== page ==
Bicycle Recommendations


(Ethan) #1

I’m a newbie and not interested in competing. I haven’t biked in over 25 years–and even then I was a noice. My son will be learning how to bike, and I plan to bike with him around the neighborhood. I am currently deciding between these bikes and need advice:

Option 1: Infinity Boss Three $170 at Costco:
http://infinitycycleworks.com/product/boss-three-mens-7-speed/
I would have to buy my own gear for it

Option 2: Fuji Crosstown 2.3 2018 $330:
https://www.performancebike.com/shop/bikes-frames/path-pavement-bikes/street-hybrid-bikes-400321/fuji-crosstown-23-comfort-bike-2018-31-8577
I would get 10% back to buy gear and a tune up after 1 year free

Option 3: Fuji Crosstown 2.3 2018 $250:
https://www.performancebike.com/shop/bikes-frames/path-pavement-bikes/street-hybrid-bikes-400321/fuji-crosstown-23-comfort-bike-2017-31-6186
I would get 10% back to buy gear and a tune up after 1 year free

Option 4: Fuji Crosstown 1.3 2017 $450:
https://www.performancebike.com/shop/bikes-frames/path-pavement-bikes/street-hybrid-bikes-400321/fuji-crosstown-13-comfort-bike-2017-31-6182
I would get 10% back to buy gear and a tune up after 1 year free

Option 5: Fuji Crosstown 2.1 2018 $450:
https://www.performancebike.com/shop/bikes-frames/path-pavement-bikes/street-hybrid-bikes-400321/fuji-crosstown-21-comfort-bike-2018-31-8575
I would get 10% back to buy gear and a tune up after 1 year free

Option 6 Fuji Crosstown 1.3 2018 $500:
https://www.performancebike.com/shop/bikes-frames/path-pavement-bikes/street-hybrid-bikes-400321/fuji-crosstown-13-disc-comfort-bike-2018-31-8573
I would get 10% back to buy gear and a tune up after 1 year free


(Scott O) #2

I would suggest checking FB Marketplace for a cheap used Hybrid. Then search YouTube for “Walmart hybrid”. The videos will really give you a good idea why you should or shouldn’t buy a more expensive bike. If the bike is going to sit in your garage, then there’s no reason to spend a lot.

Another option is to check with your friends and see what they ride. Then make it into social move. An old high school friend and I ride together a few times a week. We call each other using BlueTooth w/ noise cancelling mic. It’s the perfect time to talk about life.


(Ethan) #3

I agree that a big purchase sitting in the garage is a waste. I do plan on going out weekly with my son potentially. That’s kind of why I think the $400+ bikes in that list are not worth it. However, between $170 and $280 is about whether the price is worth it to me. Will I regret buying the cheaper one? There are a million reviews out there everywhere anyway, and the Walmart hybrid is in the same price range as these I think. I don’t have any friends who ride bikes in the same way that I would. Social moves imply time to hang out with friends, which I just don’t have lol.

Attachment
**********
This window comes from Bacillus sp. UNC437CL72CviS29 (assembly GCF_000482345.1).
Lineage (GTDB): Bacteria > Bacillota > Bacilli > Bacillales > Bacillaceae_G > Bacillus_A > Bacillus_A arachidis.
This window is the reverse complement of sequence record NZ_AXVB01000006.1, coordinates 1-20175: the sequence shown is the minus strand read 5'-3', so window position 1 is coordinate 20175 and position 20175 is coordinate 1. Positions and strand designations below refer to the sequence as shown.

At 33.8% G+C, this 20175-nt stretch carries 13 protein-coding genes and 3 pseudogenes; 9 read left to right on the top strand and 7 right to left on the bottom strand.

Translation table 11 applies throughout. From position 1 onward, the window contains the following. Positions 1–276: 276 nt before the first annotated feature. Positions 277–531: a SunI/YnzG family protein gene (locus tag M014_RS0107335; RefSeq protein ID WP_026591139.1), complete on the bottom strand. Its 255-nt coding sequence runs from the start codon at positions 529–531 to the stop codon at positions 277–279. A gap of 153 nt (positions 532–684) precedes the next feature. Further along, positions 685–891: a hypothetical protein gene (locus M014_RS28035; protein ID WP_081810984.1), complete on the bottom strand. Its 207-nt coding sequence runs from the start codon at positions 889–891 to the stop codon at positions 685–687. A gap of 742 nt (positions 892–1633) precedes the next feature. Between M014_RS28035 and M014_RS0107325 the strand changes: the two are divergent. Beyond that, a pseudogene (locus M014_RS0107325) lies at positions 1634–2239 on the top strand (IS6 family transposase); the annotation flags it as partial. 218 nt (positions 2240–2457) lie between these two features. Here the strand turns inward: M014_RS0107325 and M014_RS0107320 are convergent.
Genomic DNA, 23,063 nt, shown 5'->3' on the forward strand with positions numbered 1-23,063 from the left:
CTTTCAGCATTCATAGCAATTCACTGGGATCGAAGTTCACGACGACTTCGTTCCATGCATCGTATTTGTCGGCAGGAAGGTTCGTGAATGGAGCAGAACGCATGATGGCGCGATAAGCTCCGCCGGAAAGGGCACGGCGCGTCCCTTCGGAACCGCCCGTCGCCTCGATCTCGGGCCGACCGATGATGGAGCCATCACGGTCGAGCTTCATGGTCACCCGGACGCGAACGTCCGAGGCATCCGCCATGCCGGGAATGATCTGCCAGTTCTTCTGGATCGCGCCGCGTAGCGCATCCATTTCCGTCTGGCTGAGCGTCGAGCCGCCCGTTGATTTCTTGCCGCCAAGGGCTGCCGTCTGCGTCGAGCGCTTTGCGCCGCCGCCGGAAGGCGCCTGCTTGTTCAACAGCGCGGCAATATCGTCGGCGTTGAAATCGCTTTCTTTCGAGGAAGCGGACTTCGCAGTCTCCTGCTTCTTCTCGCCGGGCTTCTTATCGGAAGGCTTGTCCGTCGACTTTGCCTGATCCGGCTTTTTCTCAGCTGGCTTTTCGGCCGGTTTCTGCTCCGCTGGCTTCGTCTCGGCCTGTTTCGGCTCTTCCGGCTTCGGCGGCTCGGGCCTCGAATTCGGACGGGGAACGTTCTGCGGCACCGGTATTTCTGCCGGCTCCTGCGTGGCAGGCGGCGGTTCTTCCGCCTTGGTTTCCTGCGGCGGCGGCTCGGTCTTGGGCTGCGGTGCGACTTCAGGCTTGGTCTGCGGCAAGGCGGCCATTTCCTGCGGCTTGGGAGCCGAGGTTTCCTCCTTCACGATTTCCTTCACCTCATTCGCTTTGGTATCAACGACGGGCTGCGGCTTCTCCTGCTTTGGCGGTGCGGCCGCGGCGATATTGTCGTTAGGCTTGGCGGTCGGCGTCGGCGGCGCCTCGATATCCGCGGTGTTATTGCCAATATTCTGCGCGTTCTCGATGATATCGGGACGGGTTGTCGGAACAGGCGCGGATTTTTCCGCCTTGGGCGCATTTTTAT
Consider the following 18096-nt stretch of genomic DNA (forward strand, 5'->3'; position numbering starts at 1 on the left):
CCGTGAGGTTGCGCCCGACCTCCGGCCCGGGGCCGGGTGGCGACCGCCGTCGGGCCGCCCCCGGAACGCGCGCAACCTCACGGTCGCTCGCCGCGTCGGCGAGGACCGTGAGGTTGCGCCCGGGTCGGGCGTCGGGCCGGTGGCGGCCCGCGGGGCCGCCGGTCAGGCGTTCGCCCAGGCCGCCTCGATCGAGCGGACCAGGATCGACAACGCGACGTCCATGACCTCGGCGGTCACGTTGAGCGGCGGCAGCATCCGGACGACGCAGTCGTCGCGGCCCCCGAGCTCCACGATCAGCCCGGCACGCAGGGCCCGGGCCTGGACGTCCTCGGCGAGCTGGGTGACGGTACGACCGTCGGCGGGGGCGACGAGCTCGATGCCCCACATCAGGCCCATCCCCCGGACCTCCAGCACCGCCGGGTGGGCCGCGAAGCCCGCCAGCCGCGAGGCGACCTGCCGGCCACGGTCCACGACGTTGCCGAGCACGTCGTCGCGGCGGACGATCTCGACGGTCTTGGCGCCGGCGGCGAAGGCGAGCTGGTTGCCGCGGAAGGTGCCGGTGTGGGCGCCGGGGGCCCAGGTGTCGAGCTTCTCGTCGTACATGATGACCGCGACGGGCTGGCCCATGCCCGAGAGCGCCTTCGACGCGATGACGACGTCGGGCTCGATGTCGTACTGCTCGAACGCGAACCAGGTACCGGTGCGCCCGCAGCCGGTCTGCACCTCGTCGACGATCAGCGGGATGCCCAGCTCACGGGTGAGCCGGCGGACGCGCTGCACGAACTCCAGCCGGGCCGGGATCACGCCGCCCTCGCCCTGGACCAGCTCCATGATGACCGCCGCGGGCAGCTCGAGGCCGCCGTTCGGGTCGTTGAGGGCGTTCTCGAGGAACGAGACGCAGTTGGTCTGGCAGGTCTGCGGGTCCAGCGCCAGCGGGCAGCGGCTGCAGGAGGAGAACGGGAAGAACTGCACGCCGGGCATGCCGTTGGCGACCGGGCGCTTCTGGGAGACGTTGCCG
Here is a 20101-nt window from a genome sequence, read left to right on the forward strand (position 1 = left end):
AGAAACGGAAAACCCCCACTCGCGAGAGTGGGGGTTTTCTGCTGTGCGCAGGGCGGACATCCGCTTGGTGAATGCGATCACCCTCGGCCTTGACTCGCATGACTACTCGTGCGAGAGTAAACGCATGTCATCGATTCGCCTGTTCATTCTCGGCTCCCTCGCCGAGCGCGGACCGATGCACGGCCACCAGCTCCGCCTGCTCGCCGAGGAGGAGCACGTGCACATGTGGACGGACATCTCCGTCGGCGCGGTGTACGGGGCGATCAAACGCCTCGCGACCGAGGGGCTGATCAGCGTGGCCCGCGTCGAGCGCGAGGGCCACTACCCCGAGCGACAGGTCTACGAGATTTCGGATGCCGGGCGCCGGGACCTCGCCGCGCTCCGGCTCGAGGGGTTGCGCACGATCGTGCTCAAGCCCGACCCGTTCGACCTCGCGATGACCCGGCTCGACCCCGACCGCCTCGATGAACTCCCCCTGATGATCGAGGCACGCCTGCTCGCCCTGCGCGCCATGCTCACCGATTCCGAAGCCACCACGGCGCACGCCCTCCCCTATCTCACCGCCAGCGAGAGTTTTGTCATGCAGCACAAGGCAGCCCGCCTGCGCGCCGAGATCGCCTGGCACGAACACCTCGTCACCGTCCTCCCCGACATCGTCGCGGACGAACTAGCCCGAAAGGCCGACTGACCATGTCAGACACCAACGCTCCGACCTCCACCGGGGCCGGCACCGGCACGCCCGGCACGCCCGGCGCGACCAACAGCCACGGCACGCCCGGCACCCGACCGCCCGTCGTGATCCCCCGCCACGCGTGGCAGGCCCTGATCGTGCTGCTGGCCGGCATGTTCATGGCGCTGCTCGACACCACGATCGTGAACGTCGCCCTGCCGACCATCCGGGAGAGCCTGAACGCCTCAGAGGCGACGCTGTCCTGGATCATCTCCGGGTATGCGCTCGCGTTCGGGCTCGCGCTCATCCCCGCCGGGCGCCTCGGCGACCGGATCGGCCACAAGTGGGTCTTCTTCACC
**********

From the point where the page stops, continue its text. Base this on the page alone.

#4

If your son is 3 and literally just learning to ride a bike then you won’t ever go far so I’d go cheap but if he’s 18 and will be traveling miles then a better lighter weight bike would be best. Also one where the wheels snap off for easier transportation if you want to drive to a trail somewhere. If going distances also be sure to get a seat based on your sit bone measurements as riding 30 km on a poorly sized seat hurts…a lot! But again, if he’s just a little kid then just get a cheap bike incase you decide there was a reason you haven’t riden in 25 years lol.


(Ethan) #5

He is 6. The bike i am asking about is for me, though. I have his all picked out! Our area has sidewalks on all streets. There is extensive bike pathing (fully paved) along a lot of the roads. In some cases, there is a separate bike path from the road and from the sidewalk.


#6

I would eliminate all of the bikes that have suspension forks.

I’m a mountain biker and know from experience that cheap suspension forks don’t really offer much in the way of shock absorption. These cheap suspension forks weigh a lot more and are not much better than a rigid fork. That eliminates #4, #5, and #6.

Beyond that, see if you can ride each of the first three and then decide based on which one feels the best to you.


(Ethan) #7

Wow so that eliminates the expensive ones more. The sales guy was trying at one point to sell me on the idea of the bikes being able to disengage the suspension. Since we will mostly be riding on road conditions, is suspension really a big deal to worry about?


#8

Okey doke. Yup. I realize it’s for you so since he’s just a young tyke, personally I’d go cheap. You really won’t be on it for any real length of time or distance. Also you won’t be traveling anywhere with the bikes so ease of take apart isn’t in question. Once you’re past this summer you will know or at least have a better idea if biking is something that you might want to get into for yourself such as for exercise, group rides/community, distance, mountain biking, an opportunity to be out on your own and contemplate whatever…lots of reasons for riding. Anyway, you can then always get something better and more specific to your then current needs. Honestly, for right now, I’d hit up a yard sale and give someone 10 bucks for the bike they bought with good intentions of exercising and then left sitting in the garage all year. LOL. You don’t need a Porsche (or the expenses that come with it) unless you have the road to drive it on. :wink: